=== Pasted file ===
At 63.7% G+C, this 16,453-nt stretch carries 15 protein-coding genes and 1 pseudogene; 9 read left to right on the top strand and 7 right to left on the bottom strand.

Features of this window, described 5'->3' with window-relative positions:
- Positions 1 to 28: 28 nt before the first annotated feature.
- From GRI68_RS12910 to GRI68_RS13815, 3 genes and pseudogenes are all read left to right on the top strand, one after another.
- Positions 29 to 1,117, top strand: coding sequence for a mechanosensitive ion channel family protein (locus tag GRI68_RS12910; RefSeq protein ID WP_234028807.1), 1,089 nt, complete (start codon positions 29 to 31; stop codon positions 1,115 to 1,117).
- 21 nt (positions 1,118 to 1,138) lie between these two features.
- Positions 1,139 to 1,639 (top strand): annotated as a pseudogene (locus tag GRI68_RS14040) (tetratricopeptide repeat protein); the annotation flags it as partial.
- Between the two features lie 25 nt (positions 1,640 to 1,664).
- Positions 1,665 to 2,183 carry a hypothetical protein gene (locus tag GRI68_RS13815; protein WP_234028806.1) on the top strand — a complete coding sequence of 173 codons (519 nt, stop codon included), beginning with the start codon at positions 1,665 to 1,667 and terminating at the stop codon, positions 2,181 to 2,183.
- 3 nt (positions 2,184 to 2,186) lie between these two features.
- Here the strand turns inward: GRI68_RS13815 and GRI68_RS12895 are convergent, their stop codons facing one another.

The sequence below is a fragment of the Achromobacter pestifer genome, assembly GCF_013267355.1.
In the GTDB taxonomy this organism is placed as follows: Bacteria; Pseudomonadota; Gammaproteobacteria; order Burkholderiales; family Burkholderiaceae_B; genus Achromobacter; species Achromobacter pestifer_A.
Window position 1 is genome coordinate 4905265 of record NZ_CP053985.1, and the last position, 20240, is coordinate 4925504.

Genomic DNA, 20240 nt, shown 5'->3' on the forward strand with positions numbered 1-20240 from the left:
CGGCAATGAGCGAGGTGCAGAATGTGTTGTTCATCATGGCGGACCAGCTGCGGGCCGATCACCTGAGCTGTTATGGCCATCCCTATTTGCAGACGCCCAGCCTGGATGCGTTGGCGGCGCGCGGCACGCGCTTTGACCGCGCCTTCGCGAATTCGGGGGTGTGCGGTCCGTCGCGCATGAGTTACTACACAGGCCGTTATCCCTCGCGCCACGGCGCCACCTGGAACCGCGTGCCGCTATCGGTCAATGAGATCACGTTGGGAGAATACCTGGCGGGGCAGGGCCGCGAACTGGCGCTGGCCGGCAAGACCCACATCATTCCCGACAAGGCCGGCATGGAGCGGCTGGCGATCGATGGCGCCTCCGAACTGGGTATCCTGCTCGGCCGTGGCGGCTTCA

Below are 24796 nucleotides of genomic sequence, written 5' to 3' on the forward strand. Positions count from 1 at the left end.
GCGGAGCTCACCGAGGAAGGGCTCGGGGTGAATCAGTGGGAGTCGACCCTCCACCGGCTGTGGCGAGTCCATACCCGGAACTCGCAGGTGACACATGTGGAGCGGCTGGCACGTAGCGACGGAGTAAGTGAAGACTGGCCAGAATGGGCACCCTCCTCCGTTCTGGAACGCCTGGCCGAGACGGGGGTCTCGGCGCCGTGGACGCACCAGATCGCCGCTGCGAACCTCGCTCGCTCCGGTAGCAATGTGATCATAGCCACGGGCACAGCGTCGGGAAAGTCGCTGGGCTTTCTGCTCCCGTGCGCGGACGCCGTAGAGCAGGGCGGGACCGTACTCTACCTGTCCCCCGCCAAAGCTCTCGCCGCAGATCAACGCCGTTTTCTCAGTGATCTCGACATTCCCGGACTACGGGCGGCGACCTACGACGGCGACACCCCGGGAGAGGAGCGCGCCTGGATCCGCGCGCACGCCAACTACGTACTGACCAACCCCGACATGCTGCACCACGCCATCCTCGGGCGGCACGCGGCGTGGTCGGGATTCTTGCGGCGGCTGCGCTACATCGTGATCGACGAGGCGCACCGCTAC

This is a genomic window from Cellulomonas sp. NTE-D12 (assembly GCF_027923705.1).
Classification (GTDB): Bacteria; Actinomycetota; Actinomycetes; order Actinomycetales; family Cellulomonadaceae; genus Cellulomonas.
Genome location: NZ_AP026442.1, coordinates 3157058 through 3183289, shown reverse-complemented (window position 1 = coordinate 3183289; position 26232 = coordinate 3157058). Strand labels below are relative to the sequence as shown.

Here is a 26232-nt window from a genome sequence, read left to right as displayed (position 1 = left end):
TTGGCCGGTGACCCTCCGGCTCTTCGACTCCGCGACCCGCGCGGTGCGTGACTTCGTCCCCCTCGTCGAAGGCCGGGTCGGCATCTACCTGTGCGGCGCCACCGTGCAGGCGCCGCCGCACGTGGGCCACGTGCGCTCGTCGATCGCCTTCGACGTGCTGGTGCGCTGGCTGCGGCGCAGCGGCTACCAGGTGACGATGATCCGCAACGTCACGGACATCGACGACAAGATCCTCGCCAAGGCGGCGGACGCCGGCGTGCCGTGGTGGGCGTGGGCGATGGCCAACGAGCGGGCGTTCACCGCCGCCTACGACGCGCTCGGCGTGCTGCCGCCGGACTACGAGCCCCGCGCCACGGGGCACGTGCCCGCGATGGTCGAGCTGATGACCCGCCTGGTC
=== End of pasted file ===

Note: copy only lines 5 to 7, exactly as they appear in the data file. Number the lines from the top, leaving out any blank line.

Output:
- Positions 29 to 1,117, top strand: coding sequence for a mechanosensitive ion channel family protein (locus tag GRI68_RS12910; RefSeq protein ID WP_234028807.1), 1,089 nt, complete (start codon positions 29 to 31; stop codon positions 1,115 to 1,117).
- 21 nt (positions 1,118 to 1,138) lie between these two features.
- Positions 1,139 to 1,639 (top strand): annotated as a pseudogene (locus tag GRI68_RS14040) (tetratricopeptide repeat protein); the annotation flags it as partial.